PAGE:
This is Ganges harbor in Salt Spring Island, British Columbia… Home to ten thousand people, the island is seventy square miles and mostly only four miles wide. There are many coves and beaches, and all are framed by deep green conifers. Spotted with a handful of beautiful lakes, as well as…
Freelance food, wine and travel writer. A native Californian, have traveled to 32 countries. A member of Southern California restaurant writers. IFWTWA member, have written for Easy Reader, Hermosa Beach, African Diaspora Travel, yvonne mason travels eats.
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Global Writes (8)
The August sky appeared pure blue behind the white, giant, puffy clouds. The Yampa River, running through the 8,000 foot high ski resort at Steamboat Springs, Colorado, was surprisingly peaceful as our group, in individual plastic inner tubes, floated upon it, passing thick patches of green brush and trees lining the shoreline.
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We enter Royce Hall, U.C.L.A. to recorded sounds of Television's “Marquee Moon. It is a Rock 'N Roll night.”
Anthony Bourdain strolls onto the bare stage, and the audience goes wild, as if Anthony were Mick Jagger. Bourdain is here to promote his latest book, Medium Raw, A Bloody Valentine to the World of Food at the People Who Cook.
There is only one Paris. Places are described as “like Paris” or “just like Paris”, but anyone who has spent even one day in the City of Light has the true knowledge of the place and becomes a keeper of the secret that can be shared only with another who has experienced the reality.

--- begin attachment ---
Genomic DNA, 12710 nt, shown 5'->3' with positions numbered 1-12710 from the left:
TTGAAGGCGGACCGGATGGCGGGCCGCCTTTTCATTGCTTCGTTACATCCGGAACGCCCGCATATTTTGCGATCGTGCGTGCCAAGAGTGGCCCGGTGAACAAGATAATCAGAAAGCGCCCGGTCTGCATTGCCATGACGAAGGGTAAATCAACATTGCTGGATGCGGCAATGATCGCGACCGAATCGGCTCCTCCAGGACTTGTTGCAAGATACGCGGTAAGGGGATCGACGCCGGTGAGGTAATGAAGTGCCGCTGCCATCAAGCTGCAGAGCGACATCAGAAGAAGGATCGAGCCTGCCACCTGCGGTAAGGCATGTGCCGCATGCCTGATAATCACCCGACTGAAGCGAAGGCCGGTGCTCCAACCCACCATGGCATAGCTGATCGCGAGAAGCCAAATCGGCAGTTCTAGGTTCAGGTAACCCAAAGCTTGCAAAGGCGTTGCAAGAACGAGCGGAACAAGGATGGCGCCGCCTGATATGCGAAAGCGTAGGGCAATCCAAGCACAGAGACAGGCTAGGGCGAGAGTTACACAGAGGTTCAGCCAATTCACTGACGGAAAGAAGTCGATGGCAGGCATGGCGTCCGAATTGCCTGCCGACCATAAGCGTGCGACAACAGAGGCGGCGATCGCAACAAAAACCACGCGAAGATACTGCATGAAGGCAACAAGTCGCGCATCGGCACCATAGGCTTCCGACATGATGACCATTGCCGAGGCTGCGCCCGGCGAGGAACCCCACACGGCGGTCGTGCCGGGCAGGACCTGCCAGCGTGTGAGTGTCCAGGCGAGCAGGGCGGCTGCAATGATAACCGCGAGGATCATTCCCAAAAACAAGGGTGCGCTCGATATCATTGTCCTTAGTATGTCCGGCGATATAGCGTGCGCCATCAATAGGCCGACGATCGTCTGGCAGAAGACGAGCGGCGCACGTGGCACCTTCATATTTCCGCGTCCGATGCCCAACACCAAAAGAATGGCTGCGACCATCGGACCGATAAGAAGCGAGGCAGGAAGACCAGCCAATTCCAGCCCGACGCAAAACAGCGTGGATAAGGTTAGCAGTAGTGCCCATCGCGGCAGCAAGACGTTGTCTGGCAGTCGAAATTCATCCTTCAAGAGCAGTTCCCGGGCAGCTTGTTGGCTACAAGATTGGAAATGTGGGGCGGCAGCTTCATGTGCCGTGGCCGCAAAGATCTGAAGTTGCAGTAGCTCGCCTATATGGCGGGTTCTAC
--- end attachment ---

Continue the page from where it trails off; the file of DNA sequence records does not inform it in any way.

We were in Cuba delivering supplies to a Cuban health care facility when we learned that United States Government regulations are rigid. We had to fly a chartered plane from Miami to Cuba; then we faced many questions from Cuban immigration and customs officials after we landed at the airport. But once admitted, we felt quite comfortable, except for the uneasy feeling we were in some sort of dream.
Zigs of brilliant lightning illuminated the hills; a heartbeat later, a loud crack of thunder bounced off the earth-colored building as grape-sized raindrops pelted us. The air was full of electricity and moist with rain. We hurried into the shelter of the Santa Fe Opera, a distinctive structure that fits its site perfectly. A unique building with openings to the outside, yet sheltered from weather, the rain could not reach the seats inside.
Arthur Miller's foreboding drama ("View from the Bridge,") was in direct contrast to the sense of joy we found in the people of the theater's hometown of Ashland, Oregon.
The queen's flag fluttered over the world's largest castle advising all that her majesty was at home, just a half mile away, as we slept at our favorite bed-and-breakfast in Windsor town…